5 Healthy Foods That Aren’t Always Good For You

5 Healthy Foods That Aren’t Always Good For You

There’s a certain group of foods that are known for their “health halos.” Foods like jerky, granola, and some gluten-free and plant-based snacks are often marketed as healthy foods when in reality they’re little more than convenience foods.

If you’re trying to eat more healthily and aren’t sure which foods are truly
good for you, read on as we go through some commonly misinterpreted “healthy” foods. You’ll be surprised which foods might have you fooled.

“Healthy” foods: genuinely nourishing or cleverly marketed?

These days, advertising is everything. The increase in the global use of social media and streaming services means that we now find ourselves looking at more adverts today than ever before. The average person is exposed to between 6,000 to 10,000 advertisements per day. The food industry plays a huge role in that advertising, but these adverts aren’t always entirely forthcoming with the ingredients.

5 Healthy Foods That Aren’t Always Good for You

Here are a few products to watch out for next time you’re deciding what to buy:

1. Acai itself versus acai bowls - Acai has been claimed to be a superfood because the fruit itself is low in sugar while being rich in antioxidants and vitamins. So why is it on the list? When sold as a fruit bowl, it is often filled with molasses, sugar-sweetened granola, and sweet toppings to make the fruit more palatable. Some bowls have as much as 20 grams of sugar per serving!

2. Protein bars - A small few protein bars just contain oats and dried fruit, but many are filled with less-than-ideal additives. Everyday protein bars might be a quick way to fuel yourself, but many brands contain high amounts of added sugar and unhealthy sweeteners like high fructose corn syrup.

If you need a quick snack on the go, skip the additives and try a handful of nuts and seeds instead.

3. Coconut water - This hydrating beverage might be full of electrolytes but a single serving of bottled coconut water can have 14g of sugar. It’s also worth keeping in mind that most bottles contain more than one serving, so you might end up drinking more sugar than you thought was in the bottle.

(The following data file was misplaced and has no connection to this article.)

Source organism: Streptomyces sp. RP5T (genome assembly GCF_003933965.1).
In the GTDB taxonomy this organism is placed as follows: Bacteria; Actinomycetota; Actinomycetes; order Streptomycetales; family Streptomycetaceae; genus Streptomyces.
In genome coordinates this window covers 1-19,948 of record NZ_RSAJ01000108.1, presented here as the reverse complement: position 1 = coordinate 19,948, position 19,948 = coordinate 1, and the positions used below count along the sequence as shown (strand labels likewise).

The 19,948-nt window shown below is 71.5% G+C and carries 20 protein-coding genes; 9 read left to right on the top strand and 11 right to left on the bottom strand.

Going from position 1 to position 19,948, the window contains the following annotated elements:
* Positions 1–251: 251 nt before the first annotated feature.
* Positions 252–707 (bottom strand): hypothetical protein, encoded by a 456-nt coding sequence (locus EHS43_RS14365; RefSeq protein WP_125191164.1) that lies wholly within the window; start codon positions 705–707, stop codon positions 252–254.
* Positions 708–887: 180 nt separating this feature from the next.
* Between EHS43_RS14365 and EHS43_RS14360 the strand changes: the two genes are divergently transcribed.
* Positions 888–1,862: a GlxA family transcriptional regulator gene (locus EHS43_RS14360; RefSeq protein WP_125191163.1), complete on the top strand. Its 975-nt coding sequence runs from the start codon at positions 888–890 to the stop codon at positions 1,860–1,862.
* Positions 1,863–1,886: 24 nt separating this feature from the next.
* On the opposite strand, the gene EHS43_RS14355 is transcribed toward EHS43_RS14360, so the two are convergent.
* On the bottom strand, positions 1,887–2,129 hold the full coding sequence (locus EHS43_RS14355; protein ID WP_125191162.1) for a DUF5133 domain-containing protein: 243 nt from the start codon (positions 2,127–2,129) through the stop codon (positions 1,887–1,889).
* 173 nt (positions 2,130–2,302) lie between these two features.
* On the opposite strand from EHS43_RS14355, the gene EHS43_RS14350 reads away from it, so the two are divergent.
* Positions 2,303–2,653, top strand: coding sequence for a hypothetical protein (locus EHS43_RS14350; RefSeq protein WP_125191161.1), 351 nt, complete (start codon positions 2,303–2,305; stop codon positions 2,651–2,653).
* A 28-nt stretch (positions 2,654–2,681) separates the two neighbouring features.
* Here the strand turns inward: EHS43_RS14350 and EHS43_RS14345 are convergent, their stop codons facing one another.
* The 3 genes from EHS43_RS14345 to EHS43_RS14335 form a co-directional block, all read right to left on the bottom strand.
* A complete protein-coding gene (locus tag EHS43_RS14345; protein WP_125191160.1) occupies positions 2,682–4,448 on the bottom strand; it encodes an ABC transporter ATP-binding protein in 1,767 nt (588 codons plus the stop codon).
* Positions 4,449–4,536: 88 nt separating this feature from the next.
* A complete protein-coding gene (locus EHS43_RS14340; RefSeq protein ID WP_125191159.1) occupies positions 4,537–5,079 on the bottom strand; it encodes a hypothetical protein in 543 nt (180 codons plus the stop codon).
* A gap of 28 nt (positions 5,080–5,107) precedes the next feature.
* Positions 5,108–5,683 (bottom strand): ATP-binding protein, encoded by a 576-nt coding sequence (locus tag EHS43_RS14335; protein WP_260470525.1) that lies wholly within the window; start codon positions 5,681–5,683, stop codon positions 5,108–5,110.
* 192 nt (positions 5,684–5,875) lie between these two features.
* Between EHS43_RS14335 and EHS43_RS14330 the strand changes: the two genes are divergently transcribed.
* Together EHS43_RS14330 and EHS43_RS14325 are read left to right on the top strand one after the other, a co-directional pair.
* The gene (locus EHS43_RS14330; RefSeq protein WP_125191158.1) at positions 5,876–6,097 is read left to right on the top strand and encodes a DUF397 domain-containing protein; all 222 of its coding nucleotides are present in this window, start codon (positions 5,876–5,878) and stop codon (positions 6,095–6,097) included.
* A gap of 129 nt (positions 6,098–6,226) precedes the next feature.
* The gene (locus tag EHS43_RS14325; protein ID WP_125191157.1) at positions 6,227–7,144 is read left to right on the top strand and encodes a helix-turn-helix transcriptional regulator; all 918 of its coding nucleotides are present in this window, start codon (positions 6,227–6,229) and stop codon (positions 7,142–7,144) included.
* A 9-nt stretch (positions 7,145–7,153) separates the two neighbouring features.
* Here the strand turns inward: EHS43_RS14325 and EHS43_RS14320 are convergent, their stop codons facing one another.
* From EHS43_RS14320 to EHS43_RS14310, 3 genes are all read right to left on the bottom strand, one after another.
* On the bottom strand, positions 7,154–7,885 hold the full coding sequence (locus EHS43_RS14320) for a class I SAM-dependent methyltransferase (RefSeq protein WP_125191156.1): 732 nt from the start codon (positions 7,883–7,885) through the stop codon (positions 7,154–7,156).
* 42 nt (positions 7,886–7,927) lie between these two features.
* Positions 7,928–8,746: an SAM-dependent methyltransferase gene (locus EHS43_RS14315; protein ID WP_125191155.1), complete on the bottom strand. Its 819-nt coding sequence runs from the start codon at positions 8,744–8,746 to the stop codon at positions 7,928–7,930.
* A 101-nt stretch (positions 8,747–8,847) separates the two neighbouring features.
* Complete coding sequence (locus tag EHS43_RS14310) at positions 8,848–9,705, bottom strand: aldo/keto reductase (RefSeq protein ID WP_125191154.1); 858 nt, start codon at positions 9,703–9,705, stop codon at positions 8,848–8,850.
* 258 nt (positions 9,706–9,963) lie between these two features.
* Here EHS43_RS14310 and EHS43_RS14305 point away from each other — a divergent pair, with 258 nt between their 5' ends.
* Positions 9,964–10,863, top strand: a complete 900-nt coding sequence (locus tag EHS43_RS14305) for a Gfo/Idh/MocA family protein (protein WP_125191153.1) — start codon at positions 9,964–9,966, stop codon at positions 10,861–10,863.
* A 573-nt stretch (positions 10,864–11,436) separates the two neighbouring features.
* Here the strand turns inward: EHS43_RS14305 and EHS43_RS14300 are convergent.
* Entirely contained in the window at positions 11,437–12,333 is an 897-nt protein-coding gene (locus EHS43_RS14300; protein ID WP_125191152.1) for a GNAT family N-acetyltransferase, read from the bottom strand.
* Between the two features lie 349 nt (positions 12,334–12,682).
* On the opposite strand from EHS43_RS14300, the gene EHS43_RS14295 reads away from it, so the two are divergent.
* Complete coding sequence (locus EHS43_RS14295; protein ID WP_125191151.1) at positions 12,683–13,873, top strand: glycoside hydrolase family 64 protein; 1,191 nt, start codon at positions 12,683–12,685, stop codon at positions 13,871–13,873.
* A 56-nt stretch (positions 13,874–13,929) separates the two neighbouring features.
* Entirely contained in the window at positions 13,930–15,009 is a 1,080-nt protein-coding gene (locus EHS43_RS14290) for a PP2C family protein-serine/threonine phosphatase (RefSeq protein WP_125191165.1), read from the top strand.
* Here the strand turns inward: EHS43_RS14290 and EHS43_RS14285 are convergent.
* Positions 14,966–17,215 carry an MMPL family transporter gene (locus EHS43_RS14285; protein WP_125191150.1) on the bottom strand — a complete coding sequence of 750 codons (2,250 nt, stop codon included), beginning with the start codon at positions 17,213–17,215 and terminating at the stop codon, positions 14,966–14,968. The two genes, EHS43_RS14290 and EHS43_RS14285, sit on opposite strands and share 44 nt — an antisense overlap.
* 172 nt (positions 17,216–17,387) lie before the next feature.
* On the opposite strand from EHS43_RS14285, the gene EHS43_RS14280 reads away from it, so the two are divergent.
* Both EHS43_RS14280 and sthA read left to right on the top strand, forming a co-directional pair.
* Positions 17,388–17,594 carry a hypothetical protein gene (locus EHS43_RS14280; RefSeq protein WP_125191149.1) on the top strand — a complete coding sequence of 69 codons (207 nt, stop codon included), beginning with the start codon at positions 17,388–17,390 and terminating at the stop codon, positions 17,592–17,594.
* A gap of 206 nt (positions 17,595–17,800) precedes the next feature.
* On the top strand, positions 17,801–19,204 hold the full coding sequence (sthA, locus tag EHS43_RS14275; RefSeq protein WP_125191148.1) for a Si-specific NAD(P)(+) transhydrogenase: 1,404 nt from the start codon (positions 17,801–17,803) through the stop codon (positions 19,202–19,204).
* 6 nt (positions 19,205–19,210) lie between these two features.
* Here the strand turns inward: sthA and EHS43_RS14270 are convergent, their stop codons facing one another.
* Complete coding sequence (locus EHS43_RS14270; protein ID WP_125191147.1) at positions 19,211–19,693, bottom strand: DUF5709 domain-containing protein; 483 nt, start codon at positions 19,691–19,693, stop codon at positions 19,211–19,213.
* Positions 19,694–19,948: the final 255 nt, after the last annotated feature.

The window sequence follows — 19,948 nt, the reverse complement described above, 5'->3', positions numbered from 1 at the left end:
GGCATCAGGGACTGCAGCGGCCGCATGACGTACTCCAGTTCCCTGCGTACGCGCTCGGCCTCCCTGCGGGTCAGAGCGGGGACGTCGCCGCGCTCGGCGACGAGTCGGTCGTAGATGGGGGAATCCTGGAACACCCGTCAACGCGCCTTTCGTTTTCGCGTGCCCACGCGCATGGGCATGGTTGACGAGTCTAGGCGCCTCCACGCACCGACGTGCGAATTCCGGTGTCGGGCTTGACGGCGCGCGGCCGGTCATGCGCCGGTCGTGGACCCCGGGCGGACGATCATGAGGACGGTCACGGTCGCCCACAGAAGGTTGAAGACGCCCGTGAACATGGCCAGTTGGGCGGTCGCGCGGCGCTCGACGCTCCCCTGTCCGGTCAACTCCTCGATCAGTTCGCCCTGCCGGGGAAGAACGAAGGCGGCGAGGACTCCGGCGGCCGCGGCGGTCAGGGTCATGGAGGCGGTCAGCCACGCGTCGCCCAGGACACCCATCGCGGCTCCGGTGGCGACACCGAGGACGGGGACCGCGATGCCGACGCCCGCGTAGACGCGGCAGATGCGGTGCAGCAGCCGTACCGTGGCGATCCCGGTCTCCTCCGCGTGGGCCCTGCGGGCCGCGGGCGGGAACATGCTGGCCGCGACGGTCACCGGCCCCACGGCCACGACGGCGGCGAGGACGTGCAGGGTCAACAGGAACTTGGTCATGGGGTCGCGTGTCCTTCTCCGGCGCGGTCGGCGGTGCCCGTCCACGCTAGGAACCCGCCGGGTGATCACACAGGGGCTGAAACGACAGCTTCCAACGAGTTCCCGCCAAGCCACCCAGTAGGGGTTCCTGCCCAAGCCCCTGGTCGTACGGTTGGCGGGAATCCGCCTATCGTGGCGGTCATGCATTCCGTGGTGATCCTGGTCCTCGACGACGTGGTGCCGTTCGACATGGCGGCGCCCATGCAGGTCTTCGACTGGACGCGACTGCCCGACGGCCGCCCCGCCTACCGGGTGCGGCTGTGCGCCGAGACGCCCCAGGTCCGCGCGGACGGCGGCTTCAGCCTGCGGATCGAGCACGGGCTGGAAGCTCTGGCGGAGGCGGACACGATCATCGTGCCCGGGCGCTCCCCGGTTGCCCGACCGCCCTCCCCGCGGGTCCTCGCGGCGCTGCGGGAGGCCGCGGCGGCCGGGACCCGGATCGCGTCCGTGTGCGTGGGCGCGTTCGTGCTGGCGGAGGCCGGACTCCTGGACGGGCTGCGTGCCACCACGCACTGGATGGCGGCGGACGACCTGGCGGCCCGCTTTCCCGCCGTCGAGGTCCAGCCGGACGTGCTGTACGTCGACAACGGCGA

4. Ketogenic snacks - The keto diet is high in fat and low in sugar, but many snacks tailored to this diet plan include lots of saturated fats and hidden carbs. If you’re following the keto diet, carbs are something you want to reduce, so snacking on keto products could be undoing all your hard work. Instead of eating highly processed snacks just because they have the word “keto” on them, eat whole foods and lean meats.

5. Dairy-free yogurt & Greek yogurt - not all yogurts are equal. Greek yogurt has a good name in the world of health foods as it’s one of few foods that are naturally high in the probiotics that protect your gut flora. Greek yogurt is full of protein but often comes with added flavors that can increase each portion’s sugar content. Dairy-free yogurt might be a saving grace for lactose-intolerant and vegan folks but some brands contain added sugar, gums, and fillers as well.

It is important to recognize that not all “healthy” products are as advertised. Buzzwords such as “gluten-free,” “keto,” “vegan,” and even “enriched” don’t always mean that a product is entirely healthy. Looking at the label can help us make educated decisions to keep ourselves healthy and eat mindfully.


Dr. Nancy Rahnama, MD, ABOM, ABIM, is a medical doctor board certified by both the American Board of Obesity Medicine and the American Board of Internal Medicine. Her specialty is Clinical Nutrition, that is, the use of nutrition by a medical doctor to diagnose and treat disease. Dr. Rahnama has helped thousands of people achieve their goals of weight loss, gut health, improved mood and sleep, and managing chronic disease.